COLTO represents international legal toothfish operators. Support legal and sustainable toothfish fishing.
Legal toothfish fishing occurs in a number of regions around the Antarctica continent, in the high seas waters of the Antarctic and sub-Antarctic, as well as in several Exclusive Economic Zones (EEZ) in the Southern Oceans. An EEZ is a declared region of water, out to 200 nautical miles from the coastline of a country, which that country is responsible for in terms of resource management and control over fishing and other activities.
COLTO members operate in many of these regions, including waters surrounding territories of New Zealand, Australia, France, South Africa, Chile, and Falkland Island/Isles Malvinas. Unfortunately, there are some unscrupulous operators who also choose to operate illegally in those regions, and COLTO members are working together within industry, governments and conservation groups to eliminate these illegal activities.In total, COLTO members and supporters represent legal catchers of more than 50% of the total global legal production of toothfish. In total, COLTO members vessels legally catch over 15,000 tonnes of toothfish per annum.
Please direct all enquiries to COLTO via email. We will endeavour to reply to you as quickly as possible. COLTO welcomes new information on IUU activity and we thank you for your feedback.
Police & Sea Shepherd raid shark Chinese fishing fleet of 15 vessels East Timor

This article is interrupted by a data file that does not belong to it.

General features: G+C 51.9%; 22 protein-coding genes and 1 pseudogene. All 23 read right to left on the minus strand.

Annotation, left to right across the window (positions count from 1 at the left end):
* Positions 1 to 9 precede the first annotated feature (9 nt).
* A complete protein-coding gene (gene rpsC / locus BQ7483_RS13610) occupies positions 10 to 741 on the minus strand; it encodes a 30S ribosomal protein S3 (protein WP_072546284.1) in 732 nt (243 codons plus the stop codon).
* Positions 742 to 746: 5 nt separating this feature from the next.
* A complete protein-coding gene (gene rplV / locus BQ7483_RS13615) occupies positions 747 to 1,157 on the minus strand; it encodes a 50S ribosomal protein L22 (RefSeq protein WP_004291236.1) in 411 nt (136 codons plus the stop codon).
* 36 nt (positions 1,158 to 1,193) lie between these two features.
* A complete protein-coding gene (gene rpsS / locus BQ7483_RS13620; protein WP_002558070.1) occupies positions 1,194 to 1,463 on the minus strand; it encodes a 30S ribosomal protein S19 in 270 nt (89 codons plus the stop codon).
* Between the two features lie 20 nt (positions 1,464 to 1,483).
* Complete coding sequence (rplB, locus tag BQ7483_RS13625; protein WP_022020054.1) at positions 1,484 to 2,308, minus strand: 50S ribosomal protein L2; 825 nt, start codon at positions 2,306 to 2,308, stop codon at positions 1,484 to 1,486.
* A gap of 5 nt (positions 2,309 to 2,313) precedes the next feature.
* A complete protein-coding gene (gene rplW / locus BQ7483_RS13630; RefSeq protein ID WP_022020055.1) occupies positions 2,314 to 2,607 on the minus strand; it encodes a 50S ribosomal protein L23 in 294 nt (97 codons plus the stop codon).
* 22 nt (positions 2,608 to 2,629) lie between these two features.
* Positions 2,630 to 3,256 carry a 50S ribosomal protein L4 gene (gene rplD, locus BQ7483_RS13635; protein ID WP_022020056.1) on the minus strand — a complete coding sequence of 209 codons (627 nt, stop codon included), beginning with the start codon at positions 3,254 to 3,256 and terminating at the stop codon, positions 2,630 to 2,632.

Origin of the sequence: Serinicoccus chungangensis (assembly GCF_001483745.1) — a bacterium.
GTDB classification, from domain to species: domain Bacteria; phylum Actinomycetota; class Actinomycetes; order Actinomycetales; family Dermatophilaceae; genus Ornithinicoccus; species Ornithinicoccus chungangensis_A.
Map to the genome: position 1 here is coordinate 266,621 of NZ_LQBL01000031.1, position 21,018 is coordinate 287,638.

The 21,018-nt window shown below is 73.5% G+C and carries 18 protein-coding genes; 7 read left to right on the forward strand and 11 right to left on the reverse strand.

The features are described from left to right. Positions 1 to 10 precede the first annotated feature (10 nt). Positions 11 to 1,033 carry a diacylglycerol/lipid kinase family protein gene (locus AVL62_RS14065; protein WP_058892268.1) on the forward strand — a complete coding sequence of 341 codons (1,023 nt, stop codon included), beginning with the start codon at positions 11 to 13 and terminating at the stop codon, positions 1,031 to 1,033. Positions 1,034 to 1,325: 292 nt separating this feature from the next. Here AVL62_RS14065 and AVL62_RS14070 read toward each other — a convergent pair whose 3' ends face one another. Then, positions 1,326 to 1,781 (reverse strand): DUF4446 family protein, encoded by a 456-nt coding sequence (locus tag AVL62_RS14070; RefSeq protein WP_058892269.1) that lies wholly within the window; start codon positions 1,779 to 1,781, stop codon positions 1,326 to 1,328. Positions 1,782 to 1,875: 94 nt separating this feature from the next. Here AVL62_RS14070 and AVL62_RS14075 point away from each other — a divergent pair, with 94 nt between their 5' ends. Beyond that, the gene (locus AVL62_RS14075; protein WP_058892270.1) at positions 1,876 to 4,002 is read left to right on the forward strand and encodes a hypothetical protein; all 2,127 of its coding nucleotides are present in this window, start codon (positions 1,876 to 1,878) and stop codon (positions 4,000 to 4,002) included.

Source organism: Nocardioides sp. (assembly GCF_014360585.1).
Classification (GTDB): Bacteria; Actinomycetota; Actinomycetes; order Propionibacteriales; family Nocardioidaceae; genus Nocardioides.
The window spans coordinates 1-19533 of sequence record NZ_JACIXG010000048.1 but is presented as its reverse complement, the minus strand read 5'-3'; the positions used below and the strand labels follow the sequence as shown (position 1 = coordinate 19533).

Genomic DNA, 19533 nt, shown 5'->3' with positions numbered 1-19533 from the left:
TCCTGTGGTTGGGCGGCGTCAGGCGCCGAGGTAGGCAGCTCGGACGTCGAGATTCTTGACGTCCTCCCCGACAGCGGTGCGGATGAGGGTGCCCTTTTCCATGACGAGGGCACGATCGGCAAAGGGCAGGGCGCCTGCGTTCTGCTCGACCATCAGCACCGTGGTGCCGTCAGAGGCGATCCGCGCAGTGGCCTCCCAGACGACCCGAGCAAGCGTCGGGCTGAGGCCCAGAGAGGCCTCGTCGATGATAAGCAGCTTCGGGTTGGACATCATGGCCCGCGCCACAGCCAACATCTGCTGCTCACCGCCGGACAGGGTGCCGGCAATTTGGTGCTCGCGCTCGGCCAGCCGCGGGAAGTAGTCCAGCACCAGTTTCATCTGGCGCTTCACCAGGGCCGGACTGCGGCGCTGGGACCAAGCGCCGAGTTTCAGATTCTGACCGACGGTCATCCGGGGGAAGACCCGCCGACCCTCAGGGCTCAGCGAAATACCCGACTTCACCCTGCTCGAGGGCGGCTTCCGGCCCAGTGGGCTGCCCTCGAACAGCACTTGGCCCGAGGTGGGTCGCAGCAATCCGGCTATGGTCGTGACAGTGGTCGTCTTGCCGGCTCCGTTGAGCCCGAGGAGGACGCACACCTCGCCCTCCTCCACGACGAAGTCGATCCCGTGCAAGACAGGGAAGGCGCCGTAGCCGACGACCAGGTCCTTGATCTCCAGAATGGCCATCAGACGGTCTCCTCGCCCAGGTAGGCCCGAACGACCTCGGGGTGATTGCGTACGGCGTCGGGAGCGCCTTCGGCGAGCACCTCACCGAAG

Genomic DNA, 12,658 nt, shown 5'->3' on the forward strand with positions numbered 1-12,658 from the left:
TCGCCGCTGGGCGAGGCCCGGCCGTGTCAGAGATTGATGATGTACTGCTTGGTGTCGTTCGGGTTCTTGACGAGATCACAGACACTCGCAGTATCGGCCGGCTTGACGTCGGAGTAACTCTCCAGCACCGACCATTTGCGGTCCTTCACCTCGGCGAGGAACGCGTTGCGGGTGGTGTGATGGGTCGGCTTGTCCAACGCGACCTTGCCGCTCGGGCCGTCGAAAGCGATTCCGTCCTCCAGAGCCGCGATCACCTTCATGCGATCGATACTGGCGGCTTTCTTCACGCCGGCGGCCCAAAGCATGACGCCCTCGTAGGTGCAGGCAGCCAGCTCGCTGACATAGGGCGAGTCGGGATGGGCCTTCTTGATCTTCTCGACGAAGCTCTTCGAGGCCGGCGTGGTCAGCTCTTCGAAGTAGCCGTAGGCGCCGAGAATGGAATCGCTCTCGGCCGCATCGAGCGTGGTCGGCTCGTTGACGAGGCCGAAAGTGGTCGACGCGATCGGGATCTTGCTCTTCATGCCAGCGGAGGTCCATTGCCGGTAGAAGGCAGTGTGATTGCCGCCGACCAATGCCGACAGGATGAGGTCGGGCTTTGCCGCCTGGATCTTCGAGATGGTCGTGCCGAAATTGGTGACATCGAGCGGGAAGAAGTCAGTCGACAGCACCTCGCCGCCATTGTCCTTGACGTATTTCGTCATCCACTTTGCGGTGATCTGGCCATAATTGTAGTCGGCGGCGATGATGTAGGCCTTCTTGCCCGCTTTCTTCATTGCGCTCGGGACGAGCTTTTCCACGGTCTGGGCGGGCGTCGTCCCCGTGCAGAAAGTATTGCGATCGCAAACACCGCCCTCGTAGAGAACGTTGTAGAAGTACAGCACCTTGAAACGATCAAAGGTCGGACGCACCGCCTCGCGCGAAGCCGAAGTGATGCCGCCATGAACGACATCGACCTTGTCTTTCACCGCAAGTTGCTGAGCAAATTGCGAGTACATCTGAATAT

A joint operation conducted on September 9 by the marine conservation group Sea Shepherd Global and the East Timor National Police resulted in the capture of the Hong Long Fisheries / Pingtan Marine Enterprises fishing fleet at anchor off the coast of Com, East Timor.
Peru trade deal could expand to include seafood China
China is expected to open its market soon for seafood imports from Peru amid the two countries' joint efforts to upgrade their free trade agreement in line with the consensus reached by their leaders, said the Peruvian ambassador to China.
Small-scale fisheries have big impact on oceans Philippines
A new UBC study has found that small-scale fisheries may have a much larger impact on ocean ecosystems than previously thought, due to a lack of data on their development over time.
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